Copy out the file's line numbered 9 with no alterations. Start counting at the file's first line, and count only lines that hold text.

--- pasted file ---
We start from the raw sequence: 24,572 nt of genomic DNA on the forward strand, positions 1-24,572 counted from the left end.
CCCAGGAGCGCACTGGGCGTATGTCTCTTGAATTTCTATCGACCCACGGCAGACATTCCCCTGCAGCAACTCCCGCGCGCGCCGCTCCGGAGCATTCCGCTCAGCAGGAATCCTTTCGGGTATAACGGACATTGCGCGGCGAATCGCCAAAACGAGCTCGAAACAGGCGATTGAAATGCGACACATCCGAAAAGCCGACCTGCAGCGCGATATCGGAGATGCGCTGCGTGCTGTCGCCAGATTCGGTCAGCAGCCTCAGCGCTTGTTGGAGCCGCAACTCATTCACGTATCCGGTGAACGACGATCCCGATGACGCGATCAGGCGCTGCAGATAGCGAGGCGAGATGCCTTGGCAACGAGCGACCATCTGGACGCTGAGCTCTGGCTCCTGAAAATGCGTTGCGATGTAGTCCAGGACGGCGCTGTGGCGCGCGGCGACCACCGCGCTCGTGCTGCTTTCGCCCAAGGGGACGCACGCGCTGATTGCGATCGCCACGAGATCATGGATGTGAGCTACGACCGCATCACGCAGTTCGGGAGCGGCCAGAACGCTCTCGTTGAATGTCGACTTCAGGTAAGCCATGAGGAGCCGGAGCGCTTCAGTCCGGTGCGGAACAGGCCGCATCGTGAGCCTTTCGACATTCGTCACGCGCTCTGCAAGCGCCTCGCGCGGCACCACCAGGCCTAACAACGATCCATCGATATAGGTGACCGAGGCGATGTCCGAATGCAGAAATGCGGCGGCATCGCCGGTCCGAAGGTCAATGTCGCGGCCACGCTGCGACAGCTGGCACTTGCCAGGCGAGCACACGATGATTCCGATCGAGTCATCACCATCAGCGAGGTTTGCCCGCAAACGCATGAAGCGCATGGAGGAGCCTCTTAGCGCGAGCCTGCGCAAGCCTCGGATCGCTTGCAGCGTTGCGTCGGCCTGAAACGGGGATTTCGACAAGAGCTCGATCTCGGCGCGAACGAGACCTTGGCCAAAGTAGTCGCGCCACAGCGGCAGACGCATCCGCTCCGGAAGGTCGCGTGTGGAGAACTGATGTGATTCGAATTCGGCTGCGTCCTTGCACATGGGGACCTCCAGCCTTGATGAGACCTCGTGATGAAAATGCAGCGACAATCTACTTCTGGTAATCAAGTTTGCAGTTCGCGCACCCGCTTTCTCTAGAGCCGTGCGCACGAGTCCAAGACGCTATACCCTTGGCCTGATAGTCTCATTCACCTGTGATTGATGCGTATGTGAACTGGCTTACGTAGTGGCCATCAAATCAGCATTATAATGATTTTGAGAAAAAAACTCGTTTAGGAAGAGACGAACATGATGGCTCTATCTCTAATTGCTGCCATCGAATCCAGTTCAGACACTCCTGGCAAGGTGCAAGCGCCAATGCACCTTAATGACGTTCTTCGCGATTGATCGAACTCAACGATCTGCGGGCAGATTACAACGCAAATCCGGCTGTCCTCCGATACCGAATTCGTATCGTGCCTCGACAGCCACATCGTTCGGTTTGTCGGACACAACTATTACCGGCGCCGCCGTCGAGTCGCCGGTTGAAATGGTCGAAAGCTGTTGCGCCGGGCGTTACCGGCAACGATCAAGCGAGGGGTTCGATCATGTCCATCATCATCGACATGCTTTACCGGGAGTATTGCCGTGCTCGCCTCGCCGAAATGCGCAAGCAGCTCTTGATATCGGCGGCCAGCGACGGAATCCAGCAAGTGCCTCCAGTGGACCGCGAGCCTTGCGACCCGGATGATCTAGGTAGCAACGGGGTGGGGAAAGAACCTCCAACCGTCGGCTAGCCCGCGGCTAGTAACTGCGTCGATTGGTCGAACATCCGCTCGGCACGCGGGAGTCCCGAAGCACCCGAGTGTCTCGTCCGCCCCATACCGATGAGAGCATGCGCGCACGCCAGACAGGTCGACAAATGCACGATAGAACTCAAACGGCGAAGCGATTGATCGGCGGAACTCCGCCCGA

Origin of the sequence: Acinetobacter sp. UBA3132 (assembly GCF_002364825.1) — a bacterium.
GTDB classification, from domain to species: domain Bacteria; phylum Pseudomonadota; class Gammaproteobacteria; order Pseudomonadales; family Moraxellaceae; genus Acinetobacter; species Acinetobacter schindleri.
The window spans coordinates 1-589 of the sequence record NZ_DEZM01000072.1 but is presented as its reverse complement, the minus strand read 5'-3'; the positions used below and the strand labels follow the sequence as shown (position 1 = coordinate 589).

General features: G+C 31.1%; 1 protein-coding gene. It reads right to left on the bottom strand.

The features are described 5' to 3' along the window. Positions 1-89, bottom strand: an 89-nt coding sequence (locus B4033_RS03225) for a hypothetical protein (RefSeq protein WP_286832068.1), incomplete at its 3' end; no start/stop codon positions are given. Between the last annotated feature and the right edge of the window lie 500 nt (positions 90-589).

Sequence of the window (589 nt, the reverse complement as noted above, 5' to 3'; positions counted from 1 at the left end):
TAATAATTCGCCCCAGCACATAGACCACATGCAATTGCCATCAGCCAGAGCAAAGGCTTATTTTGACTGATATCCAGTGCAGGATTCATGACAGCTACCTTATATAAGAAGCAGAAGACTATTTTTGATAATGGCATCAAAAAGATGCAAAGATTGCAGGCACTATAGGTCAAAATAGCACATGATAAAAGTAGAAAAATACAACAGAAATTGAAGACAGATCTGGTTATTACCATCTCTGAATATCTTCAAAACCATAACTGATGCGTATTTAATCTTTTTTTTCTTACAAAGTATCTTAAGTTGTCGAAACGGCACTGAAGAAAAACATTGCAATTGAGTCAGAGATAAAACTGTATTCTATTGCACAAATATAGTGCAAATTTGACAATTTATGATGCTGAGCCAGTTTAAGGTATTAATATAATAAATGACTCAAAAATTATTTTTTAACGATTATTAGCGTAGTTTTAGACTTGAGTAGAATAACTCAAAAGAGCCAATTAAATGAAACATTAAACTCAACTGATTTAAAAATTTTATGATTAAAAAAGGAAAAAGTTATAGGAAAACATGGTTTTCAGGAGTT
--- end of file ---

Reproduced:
TAATAATTCGCCCCAGCACATAGACCACATGCAATTGCCATCAGCCAGAGCAAAGGCTTATTTTGACTGATATCCAGTGCAGGATTCATGACAGCTACCTTATATAAGAAGCAGAAGACTATTTTTGATAATGGCATCAAAAAGATGCAAAGATTGCAGGCACTATAGGTCAAAATAGCACATGATAAAAGTAGAAAAATACAACAGAAATTGAAGACAGATCTGGTTATTACCATCTCTGAATATCTTCAAAACCATAACTGATGCGTATTTAATCTTTTTTTTCTTACAAAGTATCTTAAGTTGTCGAAACGGCACTGAAGAAAAACATTGCAATTGAGTCAGAGATAAAACTGTATTCTATTGCACAAATATAGTGCAAATTTGACAATTTATGATGCTGAGCCAGTTTAAGGTATTAATATAATAAATGACTCAAAAATTATTTTTTAACGATTATTAGCGTAGTTTTAGACTTGAGTAGAATAACTCAAAAGAGCCAATTAAATGAAACATTAAACTCAACTGATTTAAAAATTTTATGATTAAAAAAGGAAAAAGTTATAGGAAAACATGGTTTTCAGGAGTT